Origins of Hot Jupiters

  title={Origins of Hot Jupiters},
  author={Rebekah I. Dawson and John Asher Johnson},
  journal={Annual Review of Astronomy and Astrophysics},
  • R. Dawson, J. Johnson
  • Published 18 January 2018
  • Geology, Physics
  • Annual Review of Astronomy and Astrophysics
Hot Jupiters were the first exoplanets to be discovered around main sequence stars and astonished us with their close-in orbits. They are a prime example of how exoplanets have challenged our textbook, solar-system inspired story of how planetary systems form and evolve. More than twenty years after the discovery of the first hot Jupiter, there is no consensus on their predominant origin channel. Three classes of hot Jupiter creation hypotheses have been proposed: in situ formation, disk… 

Figures and Tables from this paper

TESS Spots a Hot Jupiter with an Inner Transiting Neptune
Hot Jupiters are rarely accompanied by other planets within a factor of a few in orbital distance. Previously, only two such systems have been found. Here, we report the discovery of a third system
In situ formation of hot Jupiters with companion super-Earths
Observations have confirmed the existence of multiple-planet systems containing a hot Jupiter and smaller planetary companions. Examples include WASP-47, Kepler-730, and TOI-1130. We examine the
No further evidence for a transiting inner companion to the hot Jupiter HATS‐50b
  • M. Mallonn
  • Geology, Physics
    Astronomische Nachrichten
  • 2019
Most hot Jupiter exoplanets do not have a nearby planetary companion in their planetary system. One remarkable exception is the system of WASP-47 with an inner and outer nearby companion to a hot
Origins of Hot Jupiters from the Stellar Obliquity Distribution
The obliquity of a star, or the angle between its spin axis and the average orbit normal of its companion planets, provides a unique constraint on that system’s evolutionary history. Unlike the solar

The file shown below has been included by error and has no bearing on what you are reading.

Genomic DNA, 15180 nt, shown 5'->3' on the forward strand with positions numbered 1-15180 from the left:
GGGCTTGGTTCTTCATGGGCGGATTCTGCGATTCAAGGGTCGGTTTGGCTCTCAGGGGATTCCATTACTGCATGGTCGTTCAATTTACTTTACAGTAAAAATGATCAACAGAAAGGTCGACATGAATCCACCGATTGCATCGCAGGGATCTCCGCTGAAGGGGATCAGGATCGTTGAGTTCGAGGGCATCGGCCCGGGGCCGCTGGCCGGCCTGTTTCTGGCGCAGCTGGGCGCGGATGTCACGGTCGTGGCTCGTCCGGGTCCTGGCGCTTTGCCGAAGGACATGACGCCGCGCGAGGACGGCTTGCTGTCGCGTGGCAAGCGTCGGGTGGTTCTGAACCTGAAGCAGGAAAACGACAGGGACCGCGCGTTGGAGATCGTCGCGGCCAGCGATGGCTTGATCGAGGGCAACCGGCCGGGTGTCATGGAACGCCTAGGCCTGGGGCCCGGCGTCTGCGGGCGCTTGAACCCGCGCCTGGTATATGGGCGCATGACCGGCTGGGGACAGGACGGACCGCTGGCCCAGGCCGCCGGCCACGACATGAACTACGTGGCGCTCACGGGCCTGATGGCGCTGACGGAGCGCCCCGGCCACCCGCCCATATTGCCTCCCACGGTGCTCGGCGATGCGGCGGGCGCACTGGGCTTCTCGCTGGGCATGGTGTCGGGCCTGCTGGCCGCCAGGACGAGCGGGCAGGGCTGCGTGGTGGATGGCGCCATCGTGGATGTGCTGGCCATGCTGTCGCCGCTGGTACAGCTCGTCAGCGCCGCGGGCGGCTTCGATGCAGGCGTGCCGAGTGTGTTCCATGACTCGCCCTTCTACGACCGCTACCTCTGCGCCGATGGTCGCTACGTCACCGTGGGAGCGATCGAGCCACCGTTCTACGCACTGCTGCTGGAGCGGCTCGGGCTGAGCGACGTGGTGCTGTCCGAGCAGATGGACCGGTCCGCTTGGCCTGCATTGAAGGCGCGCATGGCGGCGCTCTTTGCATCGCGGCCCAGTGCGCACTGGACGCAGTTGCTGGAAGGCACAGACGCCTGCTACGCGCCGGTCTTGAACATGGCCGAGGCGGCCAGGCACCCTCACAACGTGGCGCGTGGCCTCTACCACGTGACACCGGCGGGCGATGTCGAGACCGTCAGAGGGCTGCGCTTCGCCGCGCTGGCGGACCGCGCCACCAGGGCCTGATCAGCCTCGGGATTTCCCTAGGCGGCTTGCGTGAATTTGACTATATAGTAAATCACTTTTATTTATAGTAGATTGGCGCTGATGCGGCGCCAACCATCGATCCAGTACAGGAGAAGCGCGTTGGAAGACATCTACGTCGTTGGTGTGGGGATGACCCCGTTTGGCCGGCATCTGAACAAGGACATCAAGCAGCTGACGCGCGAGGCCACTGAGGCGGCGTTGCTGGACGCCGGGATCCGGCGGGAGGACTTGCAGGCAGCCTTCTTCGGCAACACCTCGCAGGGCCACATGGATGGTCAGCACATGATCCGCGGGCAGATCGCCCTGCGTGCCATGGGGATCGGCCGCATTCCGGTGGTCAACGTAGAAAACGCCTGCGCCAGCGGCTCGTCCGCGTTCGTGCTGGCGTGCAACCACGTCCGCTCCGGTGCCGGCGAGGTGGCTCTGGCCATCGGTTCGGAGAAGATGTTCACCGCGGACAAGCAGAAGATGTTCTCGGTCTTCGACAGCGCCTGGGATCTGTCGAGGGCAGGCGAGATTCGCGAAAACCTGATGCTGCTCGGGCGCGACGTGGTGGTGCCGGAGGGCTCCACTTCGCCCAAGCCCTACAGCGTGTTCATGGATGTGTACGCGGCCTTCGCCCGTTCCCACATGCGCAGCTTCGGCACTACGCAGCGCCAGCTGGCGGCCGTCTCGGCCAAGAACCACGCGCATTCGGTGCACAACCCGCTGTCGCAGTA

TESS Giants Transiting Giants. II. The Hottest Jupiters Orbiting Evolved Stars
Giant planets on short-period orbits are predicted to be inflated and eventually engulfed by their host stars. However, the detailed timescales and stages of these processes are not well known. Here,
Warm Jupiters in TESS Full-frame Images: A Catalog and Observed Eccentricity Distribution for Year 1
Warm Jupiters—defined here as planets larger than 6 Earth radii with orbital periods of 8–200 days—are a key missing piece in our understanding of how planetary systems form and evolve. It is
Giant Outer Transiting Exoplanet Mass (GOT ‘EM) Survey. II. Discovery of a Failed Hot Jupiter on a 2.7 Yr, Highly Eccentric Orbit
Radial velocity (RV) surveys have discovered giant exoplanets on au-scale orbits with a broad distribution of eccentricities. Those with the most eccentric orbits are valuable laboratories for
TOI-3362b: A Proto Hot Jupiter Undergoing High-eccentricity Tidal Migration
High-eccentricity tidal migration is a possible way for giant planets to be placed in short-period orbits. If this happens often, one would expect to catch proto hot Jupiters on highly elliptical
Highlights of exoplanetary science from Spitzer
Observations of extrasolar planets were not projected to be a substantial part of the Spitzer Space Telescope’s mission when it was conceived and designed. Nevertheless, Spitzer was the first
Hot Jupiters: Origins, Structure, Atmospheres
We provide a brief review of many aspects of the planetary physics of hot Jupiters. Our aim is to cover most of the major areas of current study while providing the reader with additional references


LAMOST telescope reveals that Neptunian cousins of hot Jupiters are mostly single offspring of stars that are rich in heavy elements
A population of short-period, Neptune-size planets sharing key similarities with hot Jupiters is discovered: both populations are preferentially hosted by metal-rich stars, and both are preferentialially found in Kepler systems with single-transiting planets.
Moderately eccentric warm Jupiters from secular interactions with exterior companions
Recent studies have proposed that most warm Jupiters (WJs, giant planets with semi-major axes in the range of 0.1-1 AU) probably form in-situ, or arrive in their observed orbits through disk
Relationship Between Thermal Tides and Radius Excess
Close-in extrasolar gas giants -- the hot Jupiters -- display departures in radius above the zero-temperature solution, the radius excess, that are anomalously high. The radius excess of hot Jupiters
Diffusive Tidal Evolution for Migrating Hot Jupiters
I consider a Jovian planet on a highly eccentric orbit around its host star, a situation produced by secular interactions with its planetary or stellar companions. The tidal interactions at every
The Rossiter-McLaughlin effect in Exoplanet Research
The Rossiter-McLaughlin effect occurs during a planet's transit. It provides the main means of measuring the sky-projected spin-orbit angle between a planet's orbital plane, and its host star's
Astrophysics of Planet Formation Arras P, Socrates A
  • Ap. J
  • 2010
Non-Keplerian Dynamics of Exoplanets
  • 2010